In The Number Ones, I’m reviewing every single #1 single in the history of the Billboard Hot 100, starting with the chart’s beginning, in 1958, and working my way up into the present.
During the session where the Beach Boys were recording “I Get Around,” Murry Wilson was acting like an asshole. This was nothing new. Murry was the overbearing father of Brian, Carl, and Dennis Wilson, and he was also, in the early years, the band’s manager. During the session, Murry was ranting about how untalented his sons were and how shitty the song was, threatening to shut the session down. In the middle of the session, Brian fired him. Brian Wilson didn’t make too many power-plays like this, but there was too much at stake.
“I Get Around” was the first thing that the Beach Boys recorded after the rise of the Beatles. Brian Wilson didn’t even like the early Beatles; in his mind, his competition was Phil Spector, with his dazzling orchestral layers. Later on, the Beatles and the Beach Boys, along with bands like the Rolling Stones, would launch into an insanely productive rivalry, with everyone trying to outdo everyone else. But in 1964, the Beatles represented a clear and present threat to the Beach Boys.
The Beach Boys had been making hits for a couple of years by 1964, but they rode in on a particular sound, and that sound was on its way out. The Beach Boys were the prototypical group of the surf-music boom. Brian Wilson had written most of Jan And Dean’s “Surf City,” which had gotten to #1 the previous year, but the Beach Boys had never made it to the summit themselves. (Murry was furious that Brian had given away a #1 single.) And the Beatles had come to eclipse surf music completely. So the Beach Boys had to come up with something new.
“I Get Around” sounds a lot like the group’s early surf-music singles, but it’s a progression, too. The lyrics aren’t surf-specific. Instead, they’re a timeless flex. “I Get Around” is a song about being really fucking good at being a teenager: “We always take my car cuz it’s never been beat / And we’ve never missed yet with the girls we meet.” It’s also thicker, lusher, more indebted to what Spector was doing. The harmonies pile all over each other with dizzy aplomb, and there’s real momentum in that twanged-out guitar and those feverish handclaps. The hooks are, of course, ridiculous. (Mike Love later sued Brian for a co-writer credit, and if he really did come up with the round round getaround part, he deserved it.)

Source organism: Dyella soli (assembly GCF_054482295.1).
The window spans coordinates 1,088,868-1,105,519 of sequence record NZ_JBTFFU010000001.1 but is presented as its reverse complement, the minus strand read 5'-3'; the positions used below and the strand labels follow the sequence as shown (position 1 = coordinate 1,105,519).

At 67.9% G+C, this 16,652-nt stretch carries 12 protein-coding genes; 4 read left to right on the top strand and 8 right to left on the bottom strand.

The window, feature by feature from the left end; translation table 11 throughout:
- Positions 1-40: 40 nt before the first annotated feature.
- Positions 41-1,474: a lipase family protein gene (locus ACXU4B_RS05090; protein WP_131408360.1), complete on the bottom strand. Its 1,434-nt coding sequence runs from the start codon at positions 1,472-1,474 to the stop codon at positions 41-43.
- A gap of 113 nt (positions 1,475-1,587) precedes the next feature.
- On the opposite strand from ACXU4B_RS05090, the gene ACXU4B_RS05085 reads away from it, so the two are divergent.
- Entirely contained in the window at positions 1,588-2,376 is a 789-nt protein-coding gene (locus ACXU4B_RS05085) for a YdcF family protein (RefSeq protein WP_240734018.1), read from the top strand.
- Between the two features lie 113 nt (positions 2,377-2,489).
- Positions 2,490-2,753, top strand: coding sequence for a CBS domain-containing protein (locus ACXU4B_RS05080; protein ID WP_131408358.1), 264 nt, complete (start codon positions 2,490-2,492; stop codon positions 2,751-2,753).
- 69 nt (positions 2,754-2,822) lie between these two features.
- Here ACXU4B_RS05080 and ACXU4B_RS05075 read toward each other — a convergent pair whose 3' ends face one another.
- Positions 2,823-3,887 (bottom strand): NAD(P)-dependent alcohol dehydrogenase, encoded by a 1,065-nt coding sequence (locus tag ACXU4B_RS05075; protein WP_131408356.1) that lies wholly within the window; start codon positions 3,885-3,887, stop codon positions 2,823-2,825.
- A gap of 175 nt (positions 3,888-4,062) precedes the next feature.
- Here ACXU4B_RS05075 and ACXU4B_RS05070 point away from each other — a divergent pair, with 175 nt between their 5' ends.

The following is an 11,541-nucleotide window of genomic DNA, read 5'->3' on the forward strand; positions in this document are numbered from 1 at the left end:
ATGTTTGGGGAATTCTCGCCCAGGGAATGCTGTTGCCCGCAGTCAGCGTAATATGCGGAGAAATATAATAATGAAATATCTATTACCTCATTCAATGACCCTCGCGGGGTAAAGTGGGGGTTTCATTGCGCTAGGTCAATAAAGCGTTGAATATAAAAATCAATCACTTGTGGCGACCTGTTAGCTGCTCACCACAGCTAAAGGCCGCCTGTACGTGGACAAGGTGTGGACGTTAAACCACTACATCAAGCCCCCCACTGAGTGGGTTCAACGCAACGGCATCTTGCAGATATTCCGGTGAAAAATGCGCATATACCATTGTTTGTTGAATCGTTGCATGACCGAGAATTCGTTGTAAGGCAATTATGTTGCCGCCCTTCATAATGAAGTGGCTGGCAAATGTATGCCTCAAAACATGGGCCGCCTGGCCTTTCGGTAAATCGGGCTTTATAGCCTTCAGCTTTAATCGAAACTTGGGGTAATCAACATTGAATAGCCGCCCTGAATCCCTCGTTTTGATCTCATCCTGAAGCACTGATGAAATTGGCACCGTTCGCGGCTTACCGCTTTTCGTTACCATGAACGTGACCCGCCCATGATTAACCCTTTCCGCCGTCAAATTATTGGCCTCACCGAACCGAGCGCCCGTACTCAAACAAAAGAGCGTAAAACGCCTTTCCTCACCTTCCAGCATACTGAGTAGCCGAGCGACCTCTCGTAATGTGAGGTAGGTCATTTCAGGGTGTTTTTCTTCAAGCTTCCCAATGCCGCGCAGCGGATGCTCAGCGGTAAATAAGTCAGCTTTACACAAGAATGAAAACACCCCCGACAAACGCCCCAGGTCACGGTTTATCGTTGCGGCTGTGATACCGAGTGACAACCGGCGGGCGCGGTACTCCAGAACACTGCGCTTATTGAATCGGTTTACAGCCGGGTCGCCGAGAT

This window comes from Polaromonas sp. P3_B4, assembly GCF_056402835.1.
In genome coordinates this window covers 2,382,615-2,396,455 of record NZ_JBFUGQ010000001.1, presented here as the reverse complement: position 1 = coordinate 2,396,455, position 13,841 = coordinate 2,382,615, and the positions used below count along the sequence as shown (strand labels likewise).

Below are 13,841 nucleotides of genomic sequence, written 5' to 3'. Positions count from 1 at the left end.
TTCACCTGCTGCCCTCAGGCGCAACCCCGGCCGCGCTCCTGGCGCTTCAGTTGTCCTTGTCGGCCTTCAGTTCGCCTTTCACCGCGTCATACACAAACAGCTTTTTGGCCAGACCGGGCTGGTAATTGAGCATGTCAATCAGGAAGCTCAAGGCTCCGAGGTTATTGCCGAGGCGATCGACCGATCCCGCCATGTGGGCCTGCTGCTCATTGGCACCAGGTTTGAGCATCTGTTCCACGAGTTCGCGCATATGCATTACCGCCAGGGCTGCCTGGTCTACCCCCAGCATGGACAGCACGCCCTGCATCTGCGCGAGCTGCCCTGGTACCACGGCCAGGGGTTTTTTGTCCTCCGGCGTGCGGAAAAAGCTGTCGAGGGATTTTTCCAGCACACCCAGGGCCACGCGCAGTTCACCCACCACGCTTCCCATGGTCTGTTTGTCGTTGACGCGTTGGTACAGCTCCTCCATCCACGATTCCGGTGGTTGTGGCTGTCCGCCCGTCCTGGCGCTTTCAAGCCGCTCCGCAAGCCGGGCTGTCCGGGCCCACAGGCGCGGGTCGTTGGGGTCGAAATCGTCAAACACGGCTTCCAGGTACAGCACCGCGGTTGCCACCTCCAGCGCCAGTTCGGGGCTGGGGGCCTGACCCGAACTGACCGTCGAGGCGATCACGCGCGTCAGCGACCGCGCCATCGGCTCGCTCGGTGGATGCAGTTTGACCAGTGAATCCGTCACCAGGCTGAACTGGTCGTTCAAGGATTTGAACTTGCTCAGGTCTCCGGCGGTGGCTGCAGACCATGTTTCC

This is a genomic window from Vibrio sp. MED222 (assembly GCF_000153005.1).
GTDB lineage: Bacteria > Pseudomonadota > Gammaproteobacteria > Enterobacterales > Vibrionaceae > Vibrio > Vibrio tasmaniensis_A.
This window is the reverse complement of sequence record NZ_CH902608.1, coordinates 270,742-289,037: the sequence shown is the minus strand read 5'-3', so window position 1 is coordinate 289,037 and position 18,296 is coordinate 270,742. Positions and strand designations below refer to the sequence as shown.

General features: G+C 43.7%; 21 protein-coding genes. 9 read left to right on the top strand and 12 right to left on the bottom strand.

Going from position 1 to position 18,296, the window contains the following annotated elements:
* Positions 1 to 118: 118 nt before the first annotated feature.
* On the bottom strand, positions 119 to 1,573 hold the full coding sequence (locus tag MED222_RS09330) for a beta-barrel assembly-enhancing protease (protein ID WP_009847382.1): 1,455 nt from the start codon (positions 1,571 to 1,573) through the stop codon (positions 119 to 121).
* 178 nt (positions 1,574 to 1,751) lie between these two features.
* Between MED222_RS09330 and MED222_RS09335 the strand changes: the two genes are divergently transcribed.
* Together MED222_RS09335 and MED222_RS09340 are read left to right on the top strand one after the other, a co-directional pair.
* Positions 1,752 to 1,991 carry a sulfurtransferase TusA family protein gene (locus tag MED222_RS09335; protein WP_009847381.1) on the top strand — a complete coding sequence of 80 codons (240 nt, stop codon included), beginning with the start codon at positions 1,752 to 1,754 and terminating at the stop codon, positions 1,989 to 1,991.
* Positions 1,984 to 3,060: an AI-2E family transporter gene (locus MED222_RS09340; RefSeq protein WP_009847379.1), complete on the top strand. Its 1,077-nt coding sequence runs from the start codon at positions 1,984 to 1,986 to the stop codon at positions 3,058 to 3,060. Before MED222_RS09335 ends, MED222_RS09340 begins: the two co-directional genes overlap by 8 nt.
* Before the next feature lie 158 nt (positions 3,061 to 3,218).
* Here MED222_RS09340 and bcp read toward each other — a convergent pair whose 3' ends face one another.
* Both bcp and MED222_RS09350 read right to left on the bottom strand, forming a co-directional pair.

“I Get Around” is a beginning, not an endpoint, and it’s nowhere near the heights the band would later reach. (“Don’t Worry Baby,” the B-side to “I Get Around,” is a lot closer; it might be the Beach Boys’ first masterpiece.) But “I Get Around” was still enough to get them to #1 during a ridiculously competitive era. Two decades later, when Brian Wilson was out of the picture, the Beach Boys still had enough juice to score a fluke #1. That doesn’t happen without “I Get Around.”
BONUS BEATS: Here’s Lil B’s “Beach Boy Brandon,” a deeply zonked-out a cappella “I Get Around” quasi-cover from 2011: